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How Much Food Do We Waste?


I try to clean out and organize my refrigerator at least once a week – I find that a) it keeps it clean, and b) it helps me remember what produce I have at the back of the fruit and veggie bins. However, sometimes time just runs away with me and when I get to cleaning it out or even reaching for an apple or tomato I realize that there are some interesting shapes and oozes within that drawer.

According to a recent study by the University of Arizona, over forty percent of food grown in the USA is not eaten. It’s partly due to non-harvested crops left to rot in the fields, but mostly due to consumer wastage. The study found that the average American family threw out nearly $600 worth of food a year – money that most people can ill afford to lose.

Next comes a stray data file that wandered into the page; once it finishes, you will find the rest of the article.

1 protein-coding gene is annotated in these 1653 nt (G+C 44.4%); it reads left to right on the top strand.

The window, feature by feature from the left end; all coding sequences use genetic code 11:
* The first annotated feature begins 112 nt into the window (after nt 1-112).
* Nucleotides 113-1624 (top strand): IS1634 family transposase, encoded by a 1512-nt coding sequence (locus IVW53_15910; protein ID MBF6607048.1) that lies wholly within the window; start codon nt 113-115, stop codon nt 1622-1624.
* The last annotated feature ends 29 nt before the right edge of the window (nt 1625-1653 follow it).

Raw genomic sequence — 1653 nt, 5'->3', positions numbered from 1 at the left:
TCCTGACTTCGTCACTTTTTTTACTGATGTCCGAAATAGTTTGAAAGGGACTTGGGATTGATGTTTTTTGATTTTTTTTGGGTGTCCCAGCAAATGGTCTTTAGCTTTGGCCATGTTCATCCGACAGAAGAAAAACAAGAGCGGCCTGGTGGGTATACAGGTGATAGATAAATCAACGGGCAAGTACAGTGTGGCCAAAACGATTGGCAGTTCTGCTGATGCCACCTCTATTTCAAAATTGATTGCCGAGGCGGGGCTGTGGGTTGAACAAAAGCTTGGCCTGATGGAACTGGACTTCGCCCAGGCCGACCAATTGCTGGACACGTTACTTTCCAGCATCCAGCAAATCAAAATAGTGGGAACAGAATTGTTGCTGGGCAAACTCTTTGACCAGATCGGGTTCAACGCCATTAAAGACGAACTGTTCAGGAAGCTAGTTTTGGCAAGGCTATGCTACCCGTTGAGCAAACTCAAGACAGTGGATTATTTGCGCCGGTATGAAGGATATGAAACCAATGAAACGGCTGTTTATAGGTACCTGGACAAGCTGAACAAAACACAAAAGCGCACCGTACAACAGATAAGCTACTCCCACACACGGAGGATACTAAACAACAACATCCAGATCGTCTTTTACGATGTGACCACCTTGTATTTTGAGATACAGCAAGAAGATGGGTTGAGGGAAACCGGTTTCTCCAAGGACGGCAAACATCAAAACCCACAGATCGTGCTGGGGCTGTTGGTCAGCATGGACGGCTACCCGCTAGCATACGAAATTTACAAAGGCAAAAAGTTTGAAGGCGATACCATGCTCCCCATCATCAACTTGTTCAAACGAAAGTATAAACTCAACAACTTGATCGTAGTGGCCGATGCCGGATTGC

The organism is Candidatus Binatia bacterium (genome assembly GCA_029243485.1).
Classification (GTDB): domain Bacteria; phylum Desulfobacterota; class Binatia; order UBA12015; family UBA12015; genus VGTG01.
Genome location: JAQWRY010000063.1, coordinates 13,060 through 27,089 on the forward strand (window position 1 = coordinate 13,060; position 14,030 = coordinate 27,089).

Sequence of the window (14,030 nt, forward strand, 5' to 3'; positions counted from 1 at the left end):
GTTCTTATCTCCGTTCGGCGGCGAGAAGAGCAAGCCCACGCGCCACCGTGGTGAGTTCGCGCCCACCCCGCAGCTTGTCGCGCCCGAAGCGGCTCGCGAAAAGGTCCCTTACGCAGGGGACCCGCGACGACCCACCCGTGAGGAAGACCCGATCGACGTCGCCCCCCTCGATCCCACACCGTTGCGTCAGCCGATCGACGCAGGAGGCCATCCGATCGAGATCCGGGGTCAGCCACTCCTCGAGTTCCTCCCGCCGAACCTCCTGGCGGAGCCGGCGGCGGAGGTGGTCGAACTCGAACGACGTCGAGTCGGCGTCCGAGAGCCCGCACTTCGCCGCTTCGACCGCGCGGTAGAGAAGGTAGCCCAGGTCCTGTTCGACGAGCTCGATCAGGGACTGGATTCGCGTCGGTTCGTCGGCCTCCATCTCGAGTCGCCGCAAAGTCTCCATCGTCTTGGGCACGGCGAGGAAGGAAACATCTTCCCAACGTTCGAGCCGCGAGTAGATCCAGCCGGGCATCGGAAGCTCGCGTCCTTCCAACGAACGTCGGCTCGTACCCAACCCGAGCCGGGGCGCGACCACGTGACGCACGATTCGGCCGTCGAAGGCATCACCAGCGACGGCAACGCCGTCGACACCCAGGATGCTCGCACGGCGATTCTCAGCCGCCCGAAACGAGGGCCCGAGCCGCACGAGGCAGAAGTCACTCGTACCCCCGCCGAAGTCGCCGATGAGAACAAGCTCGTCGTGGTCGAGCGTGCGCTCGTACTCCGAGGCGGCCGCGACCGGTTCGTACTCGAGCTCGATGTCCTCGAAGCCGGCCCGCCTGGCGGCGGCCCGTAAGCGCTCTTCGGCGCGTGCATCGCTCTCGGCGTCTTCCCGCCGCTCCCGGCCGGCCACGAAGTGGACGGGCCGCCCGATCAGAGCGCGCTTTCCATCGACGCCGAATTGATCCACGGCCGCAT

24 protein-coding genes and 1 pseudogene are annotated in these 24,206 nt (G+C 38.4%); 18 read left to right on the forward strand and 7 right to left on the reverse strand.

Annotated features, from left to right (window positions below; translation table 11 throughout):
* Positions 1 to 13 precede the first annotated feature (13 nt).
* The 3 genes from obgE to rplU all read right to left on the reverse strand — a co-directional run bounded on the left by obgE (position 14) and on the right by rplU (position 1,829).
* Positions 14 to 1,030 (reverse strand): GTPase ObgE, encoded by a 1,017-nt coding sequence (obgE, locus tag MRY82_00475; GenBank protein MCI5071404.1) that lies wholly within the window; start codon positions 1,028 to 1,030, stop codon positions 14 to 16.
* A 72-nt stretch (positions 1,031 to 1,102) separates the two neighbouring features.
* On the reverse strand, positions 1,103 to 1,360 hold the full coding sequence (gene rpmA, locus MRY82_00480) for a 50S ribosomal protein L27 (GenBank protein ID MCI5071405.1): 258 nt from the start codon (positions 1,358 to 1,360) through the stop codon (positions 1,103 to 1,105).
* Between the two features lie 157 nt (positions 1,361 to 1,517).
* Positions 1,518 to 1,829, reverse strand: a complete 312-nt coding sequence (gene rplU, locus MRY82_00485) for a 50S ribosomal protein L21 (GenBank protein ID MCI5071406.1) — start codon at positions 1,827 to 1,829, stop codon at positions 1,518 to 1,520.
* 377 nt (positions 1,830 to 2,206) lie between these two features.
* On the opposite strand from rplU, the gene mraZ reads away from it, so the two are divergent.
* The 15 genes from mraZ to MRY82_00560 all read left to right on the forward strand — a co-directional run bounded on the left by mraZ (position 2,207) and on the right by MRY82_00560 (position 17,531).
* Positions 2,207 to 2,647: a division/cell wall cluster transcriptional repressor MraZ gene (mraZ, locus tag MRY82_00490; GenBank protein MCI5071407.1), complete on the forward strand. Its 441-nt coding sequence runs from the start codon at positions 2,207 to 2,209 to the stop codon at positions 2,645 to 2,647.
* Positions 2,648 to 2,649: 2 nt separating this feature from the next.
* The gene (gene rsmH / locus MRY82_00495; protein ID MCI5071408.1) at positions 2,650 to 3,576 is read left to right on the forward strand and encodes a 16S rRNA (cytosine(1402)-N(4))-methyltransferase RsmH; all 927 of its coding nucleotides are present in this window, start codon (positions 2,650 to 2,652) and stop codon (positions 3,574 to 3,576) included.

The question is, what can we do to make sure we are not throwing money and food away?

Menu planning can help. Sit down at the start of the week or month (whichever works for you) and plan out your menus. First I would check the local flyers to see what specials there are and allow that to influence you with your menu ideas.

Start with dinners.  With each dinner, itemize the foods necessary for the preparation. Try to be smart about it too. If you are roasting chicken one night, make a chicken salad the next night out of the leftover chicken. Add to the list your usual purchases for breakfasts, snacks and lunches – and try to always keep in mind that you want to cut down on your wastage. Buy only foods and produce that are on your list.

It takes a while to get into the planning groove, but it is so worth it.

How do you ensure minimal wastage of the food that you buy?


Seattle Times